Last week the Facebook home pages of thousands of people across the country and across the globe had several postings from friends, or friends of friends, announcing Councilman Garcia's placing on the Long Beach City Council's agenda an Equal Benefits Ordinance. The Equal Benefits Ordinance, or EBO, would require contractors bidding on city contracts who offer benefits to their employees and their spouses to also offer those same benefits to employees who are in domestic partnerships (more information available on Garcia's website). While I am opposed to our cash strapped and broke city adding any more costs to doing business in a city that is already notoriously unfriendly to businesses, I am not using this space to debate the merits of the proposal and the merits of opposition. My positions on gay rights are on public display so any who take my position on the issue as anti-gay is ignorant of my stance, my position is from that of a business owner, a citizen of a city that has been mismanaged for years and the over-extension of government.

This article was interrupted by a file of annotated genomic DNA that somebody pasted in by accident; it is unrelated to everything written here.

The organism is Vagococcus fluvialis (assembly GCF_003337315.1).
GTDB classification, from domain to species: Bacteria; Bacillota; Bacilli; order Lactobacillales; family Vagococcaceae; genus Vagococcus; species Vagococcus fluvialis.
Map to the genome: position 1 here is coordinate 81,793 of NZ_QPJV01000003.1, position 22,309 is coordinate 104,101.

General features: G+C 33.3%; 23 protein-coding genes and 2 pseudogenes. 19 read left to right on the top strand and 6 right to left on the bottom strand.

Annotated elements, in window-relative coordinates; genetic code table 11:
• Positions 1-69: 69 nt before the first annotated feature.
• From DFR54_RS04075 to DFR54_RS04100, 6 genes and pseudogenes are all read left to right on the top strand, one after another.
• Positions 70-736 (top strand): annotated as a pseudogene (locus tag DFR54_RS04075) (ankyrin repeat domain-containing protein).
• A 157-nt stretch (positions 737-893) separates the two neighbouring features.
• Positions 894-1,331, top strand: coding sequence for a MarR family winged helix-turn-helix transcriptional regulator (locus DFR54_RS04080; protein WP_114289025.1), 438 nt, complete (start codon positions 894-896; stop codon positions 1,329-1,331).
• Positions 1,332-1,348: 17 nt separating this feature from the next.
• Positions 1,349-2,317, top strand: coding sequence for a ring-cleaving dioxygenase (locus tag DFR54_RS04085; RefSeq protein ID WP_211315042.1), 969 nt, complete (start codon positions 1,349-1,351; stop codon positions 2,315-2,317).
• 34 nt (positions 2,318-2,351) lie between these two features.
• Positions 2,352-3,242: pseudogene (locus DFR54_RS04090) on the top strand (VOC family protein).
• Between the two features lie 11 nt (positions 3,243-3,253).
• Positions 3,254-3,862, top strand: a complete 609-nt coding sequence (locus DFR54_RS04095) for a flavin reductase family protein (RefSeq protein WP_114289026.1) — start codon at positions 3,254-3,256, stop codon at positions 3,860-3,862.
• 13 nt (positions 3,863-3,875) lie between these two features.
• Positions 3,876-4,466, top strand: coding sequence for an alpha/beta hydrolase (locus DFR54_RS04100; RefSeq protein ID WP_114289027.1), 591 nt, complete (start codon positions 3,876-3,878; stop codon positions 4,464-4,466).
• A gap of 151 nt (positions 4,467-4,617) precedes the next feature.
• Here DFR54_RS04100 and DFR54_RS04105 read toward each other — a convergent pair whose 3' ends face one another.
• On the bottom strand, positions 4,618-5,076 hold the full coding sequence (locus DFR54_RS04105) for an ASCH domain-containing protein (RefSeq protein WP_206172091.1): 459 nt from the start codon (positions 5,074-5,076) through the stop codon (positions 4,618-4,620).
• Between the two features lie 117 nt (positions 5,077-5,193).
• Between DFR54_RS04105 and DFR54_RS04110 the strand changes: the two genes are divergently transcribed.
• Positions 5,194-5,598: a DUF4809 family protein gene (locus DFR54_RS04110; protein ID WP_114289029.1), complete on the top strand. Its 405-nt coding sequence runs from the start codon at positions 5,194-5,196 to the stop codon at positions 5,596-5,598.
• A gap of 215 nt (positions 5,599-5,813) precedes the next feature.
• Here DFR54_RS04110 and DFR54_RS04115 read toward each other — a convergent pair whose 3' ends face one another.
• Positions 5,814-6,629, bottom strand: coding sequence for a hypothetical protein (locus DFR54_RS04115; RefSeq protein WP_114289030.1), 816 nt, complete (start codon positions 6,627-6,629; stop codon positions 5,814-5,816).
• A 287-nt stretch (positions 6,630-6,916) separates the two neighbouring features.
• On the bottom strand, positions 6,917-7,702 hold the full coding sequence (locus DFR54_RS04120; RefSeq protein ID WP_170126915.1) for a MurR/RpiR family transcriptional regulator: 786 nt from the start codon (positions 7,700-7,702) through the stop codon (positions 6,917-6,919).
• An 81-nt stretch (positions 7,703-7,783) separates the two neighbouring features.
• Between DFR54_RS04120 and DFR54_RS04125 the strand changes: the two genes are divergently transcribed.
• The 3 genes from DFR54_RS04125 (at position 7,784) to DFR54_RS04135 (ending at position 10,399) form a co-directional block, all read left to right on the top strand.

That all said, the issue I want to address is how Garcia is changing government in our city with his presentation of this issue to the public, using his Facebook, MySpace and Twitter accounts, and those of his staffers, to announce the EBO at tomorrow's city council meeting. With a drip of announcements on all their pages, and encouraging their friends and contacts to show up at the city council meeting, to write letters to the offices of other council members and the mayor, the message and the news spreads quickly through the on-line communities.